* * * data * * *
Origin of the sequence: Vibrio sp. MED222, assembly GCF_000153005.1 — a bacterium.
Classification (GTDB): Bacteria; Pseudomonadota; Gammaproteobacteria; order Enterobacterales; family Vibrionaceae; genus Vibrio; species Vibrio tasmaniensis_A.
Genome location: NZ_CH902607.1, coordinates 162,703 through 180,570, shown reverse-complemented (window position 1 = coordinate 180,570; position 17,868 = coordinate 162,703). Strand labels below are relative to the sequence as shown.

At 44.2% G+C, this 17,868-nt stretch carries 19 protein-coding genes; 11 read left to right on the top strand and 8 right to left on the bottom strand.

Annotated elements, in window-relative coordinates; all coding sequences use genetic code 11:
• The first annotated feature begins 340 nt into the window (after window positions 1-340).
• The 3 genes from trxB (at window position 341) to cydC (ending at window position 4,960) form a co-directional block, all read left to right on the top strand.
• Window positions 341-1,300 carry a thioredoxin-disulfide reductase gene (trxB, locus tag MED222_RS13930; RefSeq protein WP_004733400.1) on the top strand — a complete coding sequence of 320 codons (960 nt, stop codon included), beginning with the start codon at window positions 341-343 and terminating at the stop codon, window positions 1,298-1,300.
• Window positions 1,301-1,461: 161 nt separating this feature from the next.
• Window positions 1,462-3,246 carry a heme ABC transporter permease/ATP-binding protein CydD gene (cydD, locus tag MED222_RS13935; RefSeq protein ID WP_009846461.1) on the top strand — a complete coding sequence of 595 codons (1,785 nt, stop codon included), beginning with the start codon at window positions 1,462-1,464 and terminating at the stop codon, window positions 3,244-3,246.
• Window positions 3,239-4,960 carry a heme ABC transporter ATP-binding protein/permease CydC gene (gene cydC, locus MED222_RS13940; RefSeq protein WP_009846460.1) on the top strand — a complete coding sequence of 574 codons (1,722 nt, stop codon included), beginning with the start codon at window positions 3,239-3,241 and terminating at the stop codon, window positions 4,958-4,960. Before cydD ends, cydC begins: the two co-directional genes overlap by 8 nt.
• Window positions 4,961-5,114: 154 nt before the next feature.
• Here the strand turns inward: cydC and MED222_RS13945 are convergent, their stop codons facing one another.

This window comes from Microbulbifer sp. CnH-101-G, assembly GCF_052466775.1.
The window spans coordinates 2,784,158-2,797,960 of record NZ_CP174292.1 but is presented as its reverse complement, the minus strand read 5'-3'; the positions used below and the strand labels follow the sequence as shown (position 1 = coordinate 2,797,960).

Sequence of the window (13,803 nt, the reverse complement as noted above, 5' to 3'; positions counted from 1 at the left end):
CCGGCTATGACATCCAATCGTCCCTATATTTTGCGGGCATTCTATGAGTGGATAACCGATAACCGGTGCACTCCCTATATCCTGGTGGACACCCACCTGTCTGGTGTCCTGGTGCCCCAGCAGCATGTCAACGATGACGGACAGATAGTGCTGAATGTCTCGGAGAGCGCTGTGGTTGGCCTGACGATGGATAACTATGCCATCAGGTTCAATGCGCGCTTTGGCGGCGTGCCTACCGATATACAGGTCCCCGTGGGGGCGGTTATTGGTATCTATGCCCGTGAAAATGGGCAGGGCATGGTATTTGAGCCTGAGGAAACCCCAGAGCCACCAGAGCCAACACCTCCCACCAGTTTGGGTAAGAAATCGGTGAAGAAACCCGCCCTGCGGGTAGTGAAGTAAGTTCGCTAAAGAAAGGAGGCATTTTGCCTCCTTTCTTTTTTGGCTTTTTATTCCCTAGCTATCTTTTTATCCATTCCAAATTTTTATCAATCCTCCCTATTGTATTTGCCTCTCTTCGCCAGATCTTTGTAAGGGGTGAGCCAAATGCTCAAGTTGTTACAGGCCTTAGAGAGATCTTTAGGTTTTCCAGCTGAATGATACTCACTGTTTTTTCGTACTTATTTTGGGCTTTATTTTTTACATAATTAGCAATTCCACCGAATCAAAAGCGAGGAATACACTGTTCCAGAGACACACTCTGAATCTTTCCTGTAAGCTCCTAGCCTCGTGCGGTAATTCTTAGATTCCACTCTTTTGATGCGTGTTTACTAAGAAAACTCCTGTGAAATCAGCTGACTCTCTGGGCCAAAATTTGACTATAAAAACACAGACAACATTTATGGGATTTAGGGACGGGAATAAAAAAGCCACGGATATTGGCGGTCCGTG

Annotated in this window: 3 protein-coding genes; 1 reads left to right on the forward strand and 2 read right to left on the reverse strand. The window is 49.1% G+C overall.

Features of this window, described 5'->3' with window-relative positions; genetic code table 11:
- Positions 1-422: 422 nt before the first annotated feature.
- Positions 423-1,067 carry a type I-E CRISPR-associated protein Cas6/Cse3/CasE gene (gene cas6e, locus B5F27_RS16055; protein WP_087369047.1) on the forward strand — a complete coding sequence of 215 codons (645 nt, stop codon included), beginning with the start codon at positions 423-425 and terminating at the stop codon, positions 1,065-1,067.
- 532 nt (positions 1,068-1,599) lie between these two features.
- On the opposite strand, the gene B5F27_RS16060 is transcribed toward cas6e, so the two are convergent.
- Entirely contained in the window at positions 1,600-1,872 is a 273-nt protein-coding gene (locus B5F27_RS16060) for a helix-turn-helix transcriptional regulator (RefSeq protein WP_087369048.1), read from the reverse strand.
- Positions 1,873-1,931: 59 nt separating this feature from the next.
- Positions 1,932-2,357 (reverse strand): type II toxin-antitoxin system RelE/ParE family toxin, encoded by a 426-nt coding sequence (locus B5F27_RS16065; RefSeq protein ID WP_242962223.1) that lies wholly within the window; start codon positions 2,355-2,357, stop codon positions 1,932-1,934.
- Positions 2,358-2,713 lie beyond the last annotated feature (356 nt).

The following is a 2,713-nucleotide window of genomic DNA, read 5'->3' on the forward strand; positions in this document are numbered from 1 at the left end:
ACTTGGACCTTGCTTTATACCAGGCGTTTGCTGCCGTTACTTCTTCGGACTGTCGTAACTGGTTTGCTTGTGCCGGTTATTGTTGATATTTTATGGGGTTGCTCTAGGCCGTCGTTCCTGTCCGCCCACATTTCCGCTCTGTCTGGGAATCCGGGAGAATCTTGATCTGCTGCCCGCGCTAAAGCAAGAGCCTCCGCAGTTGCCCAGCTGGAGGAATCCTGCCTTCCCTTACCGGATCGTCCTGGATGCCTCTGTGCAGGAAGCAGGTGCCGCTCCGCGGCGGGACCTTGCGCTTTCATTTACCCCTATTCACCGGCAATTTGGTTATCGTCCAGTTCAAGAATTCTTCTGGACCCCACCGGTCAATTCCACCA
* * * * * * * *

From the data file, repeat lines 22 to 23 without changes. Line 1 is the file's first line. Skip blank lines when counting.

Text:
- 532 nt (positions 1,068-1,599) lie between these two features.
- On the opposite strand, the gene B5F27_RS16060 is transcribed toward cas6e, so the two are convergent.